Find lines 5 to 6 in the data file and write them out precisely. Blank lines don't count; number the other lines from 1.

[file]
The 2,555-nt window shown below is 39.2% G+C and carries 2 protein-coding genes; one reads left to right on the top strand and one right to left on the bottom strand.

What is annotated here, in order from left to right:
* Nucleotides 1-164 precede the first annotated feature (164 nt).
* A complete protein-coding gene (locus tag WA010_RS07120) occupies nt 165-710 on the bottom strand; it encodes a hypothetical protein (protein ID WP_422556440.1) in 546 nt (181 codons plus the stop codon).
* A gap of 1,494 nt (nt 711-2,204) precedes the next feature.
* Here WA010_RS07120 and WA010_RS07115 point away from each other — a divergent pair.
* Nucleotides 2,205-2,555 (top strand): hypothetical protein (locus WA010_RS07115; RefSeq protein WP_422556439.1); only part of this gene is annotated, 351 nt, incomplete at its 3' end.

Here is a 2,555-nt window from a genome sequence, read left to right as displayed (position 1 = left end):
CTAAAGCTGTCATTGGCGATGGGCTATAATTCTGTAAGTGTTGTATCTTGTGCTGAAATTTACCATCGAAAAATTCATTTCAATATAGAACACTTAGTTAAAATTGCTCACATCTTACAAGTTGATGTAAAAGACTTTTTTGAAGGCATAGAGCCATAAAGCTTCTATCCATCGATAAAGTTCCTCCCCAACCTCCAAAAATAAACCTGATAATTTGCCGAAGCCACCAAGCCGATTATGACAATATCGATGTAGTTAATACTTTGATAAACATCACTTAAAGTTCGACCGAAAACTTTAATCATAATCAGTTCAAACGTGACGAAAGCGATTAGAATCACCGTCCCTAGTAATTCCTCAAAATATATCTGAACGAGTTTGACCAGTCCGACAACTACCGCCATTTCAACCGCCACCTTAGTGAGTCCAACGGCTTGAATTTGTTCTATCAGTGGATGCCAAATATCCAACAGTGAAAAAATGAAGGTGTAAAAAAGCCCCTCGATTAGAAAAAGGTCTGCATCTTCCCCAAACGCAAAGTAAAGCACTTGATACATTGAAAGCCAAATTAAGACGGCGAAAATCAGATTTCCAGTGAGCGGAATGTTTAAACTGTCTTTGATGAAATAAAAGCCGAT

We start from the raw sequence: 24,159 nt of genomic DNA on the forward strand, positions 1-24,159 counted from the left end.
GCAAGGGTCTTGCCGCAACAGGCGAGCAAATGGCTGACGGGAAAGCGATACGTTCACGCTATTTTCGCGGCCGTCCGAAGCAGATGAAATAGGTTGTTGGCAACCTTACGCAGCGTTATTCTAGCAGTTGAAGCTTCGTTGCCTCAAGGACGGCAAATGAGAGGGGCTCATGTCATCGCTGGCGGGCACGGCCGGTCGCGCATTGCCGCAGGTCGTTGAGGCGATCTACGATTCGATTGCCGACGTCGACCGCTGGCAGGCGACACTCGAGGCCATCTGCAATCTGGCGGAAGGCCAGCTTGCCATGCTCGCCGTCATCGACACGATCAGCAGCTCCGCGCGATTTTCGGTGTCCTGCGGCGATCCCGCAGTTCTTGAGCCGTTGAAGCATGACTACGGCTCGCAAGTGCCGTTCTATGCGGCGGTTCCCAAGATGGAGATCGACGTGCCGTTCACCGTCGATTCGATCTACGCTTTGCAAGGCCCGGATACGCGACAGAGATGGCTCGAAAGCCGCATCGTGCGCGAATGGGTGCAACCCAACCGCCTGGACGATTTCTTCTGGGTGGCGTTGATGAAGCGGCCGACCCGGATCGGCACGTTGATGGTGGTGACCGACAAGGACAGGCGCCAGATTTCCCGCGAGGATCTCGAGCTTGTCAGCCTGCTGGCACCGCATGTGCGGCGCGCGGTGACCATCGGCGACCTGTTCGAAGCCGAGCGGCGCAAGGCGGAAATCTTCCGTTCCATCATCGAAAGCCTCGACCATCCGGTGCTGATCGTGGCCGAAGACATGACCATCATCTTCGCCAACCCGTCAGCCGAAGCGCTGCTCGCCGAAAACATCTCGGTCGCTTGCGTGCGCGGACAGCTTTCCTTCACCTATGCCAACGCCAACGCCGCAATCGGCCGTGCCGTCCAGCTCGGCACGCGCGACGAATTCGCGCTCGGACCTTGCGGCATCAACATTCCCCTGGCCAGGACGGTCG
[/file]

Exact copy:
* A gap of 1,494 nt (nt 711-2,204) precedes the next feature.
* Here WA010_RS07120 and WA010_RS07115 point away from each other — a divergent pair.